Salzburg, Austria Day 74

Well this was one long day full of activity! I warned Paul he better be prepared to keep up with me, and he passed with flying colours today! We were up early to take the 8:27 train to Salzburg, Austria, birthplace of Wolfgang Amadeus Mozart. That has nothing to do with what we did today, just an interesting little factoid. We had tickets for 1:00 to go to Eisriesenwelt Werfen, the world’s largest ice caves. 42 km have been explored, and on our tour we walked inside for just 1 km of it. It was a really cool experience, literally! It was about zero degrees once you got in the cave, but there were oh, about a gazillion steps once you got in so we didn’t get too cold. There was this woman who was about 50 years old in our group. She was faltering quite a bit on our walk just to get to the cave entrance. The guide asked if she was OK to keep going and she indicated that she was. Every second person got a carbide lantern to take in with us. As you are walking into the cave (through a door that keeps the temperature steady in the cave)  the transfer of ice cold air to warm summer air creates this really strong wind that could literally blow your hat off, it was crazy! We light our lanterns and get going. The ice sculptures are just mind blowingly beautiful. The ice is constantly melting and forming, so the sculptures are constantly evolving. As we were making our way, we passed the woman who was slow on the walk up. She didn’t have a lantern and wanted us to go ahead of her so she wouldn’t hold us back. Well, we weren’t going to leave her there in the dark and cold, so we hung back and waited. I thought she was with her family, but no one seemed to be too concerned about her. She was hurting and finally said she was going to stop and wait for another group to come down so she could exit early. She wanted us to just leave her there in the dark! I was starting to get a bit pissy that her family was ahead and didn’t wonder where their wife and/or mother was! Why were they letting strangers make sure she was safe? We didn’t mind doing it, but just thought it was odd. We left her our lantern and left her at the turnaround point. It was pitch dark in there. Now we had lost our lantern, so I remembered that my dad had given me a little LED squeeze light for my key chain so I pulled that out and used that as our light source.  We weren’t allowed photos in there so check the website to see what it’s all about.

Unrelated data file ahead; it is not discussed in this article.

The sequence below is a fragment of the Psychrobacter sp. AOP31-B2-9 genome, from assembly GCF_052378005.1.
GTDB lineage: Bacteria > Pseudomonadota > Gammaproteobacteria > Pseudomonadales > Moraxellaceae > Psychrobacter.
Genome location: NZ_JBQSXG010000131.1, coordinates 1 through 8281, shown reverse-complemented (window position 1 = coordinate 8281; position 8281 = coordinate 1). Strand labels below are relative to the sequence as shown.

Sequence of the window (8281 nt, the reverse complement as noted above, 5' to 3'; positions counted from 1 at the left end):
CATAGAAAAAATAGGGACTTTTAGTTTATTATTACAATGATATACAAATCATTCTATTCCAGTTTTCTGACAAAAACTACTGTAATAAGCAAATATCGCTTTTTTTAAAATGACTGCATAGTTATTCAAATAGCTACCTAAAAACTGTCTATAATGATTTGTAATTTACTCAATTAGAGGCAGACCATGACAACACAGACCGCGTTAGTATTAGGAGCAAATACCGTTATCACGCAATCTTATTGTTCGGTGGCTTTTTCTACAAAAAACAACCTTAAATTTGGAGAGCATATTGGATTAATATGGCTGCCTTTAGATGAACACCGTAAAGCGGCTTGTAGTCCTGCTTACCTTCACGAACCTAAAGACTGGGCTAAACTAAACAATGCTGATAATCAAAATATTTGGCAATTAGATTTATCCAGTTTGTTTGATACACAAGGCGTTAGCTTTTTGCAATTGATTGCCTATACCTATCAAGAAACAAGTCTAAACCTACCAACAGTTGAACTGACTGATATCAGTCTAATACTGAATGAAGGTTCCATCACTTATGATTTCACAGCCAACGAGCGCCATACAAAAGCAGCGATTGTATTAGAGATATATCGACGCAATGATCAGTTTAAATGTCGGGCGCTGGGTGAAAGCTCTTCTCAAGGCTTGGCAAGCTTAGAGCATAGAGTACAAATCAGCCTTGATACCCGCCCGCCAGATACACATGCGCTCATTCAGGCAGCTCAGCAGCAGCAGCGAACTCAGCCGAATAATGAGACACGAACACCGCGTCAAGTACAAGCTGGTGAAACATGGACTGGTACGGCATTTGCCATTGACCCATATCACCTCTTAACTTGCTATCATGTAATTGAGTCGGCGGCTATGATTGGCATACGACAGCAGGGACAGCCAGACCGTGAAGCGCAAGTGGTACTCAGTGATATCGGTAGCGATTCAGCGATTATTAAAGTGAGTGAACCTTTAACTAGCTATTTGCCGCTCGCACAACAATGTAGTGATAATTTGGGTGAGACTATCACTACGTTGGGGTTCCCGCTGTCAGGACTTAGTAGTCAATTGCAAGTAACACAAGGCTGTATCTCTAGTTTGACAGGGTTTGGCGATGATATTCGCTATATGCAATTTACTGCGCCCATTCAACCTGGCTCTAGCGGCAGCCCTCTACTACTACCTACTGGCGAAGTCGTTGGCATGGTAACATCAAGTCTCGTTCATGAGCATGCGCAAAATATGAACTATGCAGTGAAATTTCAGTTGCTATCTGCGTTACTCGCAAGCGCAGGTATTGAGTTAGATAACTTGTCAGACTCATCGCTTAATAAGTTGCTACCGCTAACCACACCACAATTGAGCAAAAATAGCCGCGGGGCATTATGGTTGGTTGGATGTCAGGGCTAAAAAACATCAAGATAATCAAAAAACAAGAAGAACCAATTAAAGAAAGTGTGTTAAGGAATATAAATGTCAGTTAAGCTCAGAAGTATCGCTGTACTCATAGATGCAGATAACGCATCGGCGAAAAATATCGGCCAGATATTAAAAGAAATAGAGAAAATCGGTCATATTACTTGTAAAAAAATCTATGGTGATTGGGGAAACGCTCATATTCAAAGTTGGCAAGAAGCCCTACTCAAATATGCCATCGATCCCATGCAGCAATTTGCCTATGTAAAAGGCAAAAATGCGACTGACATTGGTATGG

This is a really cool vending machine in the Munich train station that sells designer goods. You can get change purses, T-shirts, jewellery and all sorts of other cool things.
Salzburg with the fortress in the background.
The pretzels are large here, but they don’t seem to eat them with mustard. It took me forever to ask if they had mustard because I kept forgetting to google the German word for it. It’s “senf” by the way. Also, they don’t put mustard or ketchup on McDonald’s burgers… why? And yes, I had McDonald’s again. No guilt! The bonus? You can drink beer there too!
Mozart is the man around town here.
View from the top where the cable car let us off.
The entrance to the cave is the hole right in the middle of the photo.
The path up is covered by snow sheds so the trail isn’t destroyed by avalanches in the winter.
View looking out from the entrance of the cave.
My only sneaky shot inside the cave.
High up the mountain.
Well earned reward.
Going back down the cable car.
Fortress Hohenwerfen.
Closer up view. We didn’t have time to visit it as well.
Back in Salzburg!
We finished our tour and walked down to the restaurant where we take the cable car back down. The nice woman is there with her husband and son and she comes over to thank us, and I was just sending dagger stares at these two losers. They weren’t from a westernized country, so I’m going to say the behaviour was cultural, but it still grinded my chops. I was going to go over and tell them off, but I just didn’t have it in me that day. Plus, we still had to ride the bus back with them for over an hour, and I didn’t want any trouble. We had a nice, cold, well deserved beer and made our way back to Salzburg. Our tour guide told us about this brewery that has fantastic beer in town.
 It was founded by Augustinian monks in 1621, and the beer is still made using the old methods and traditions. You can grab some food at the different food stalls, then choose what size beer you want, and they fill up your stone mug with beer straight from the barrels and you are set. The outdoor seating was traditional German style, just big rows of tables and everyone just sits together if there isn’t a free table. It was a gorgeous beer garden with trees blanketing the tables and regular bouts of Austrians singing some sort of beer song that precedes the word PROST (the German word for toast.) I love it here. Salzburg is beautiful. I couldn’t get The Sound of Music songs out of my head for the life of me! Every time the church bells would ring it would remind me all over again and I’d be off with “How do you solve a problem like Maria?”
Yup, that is a BIG beer!


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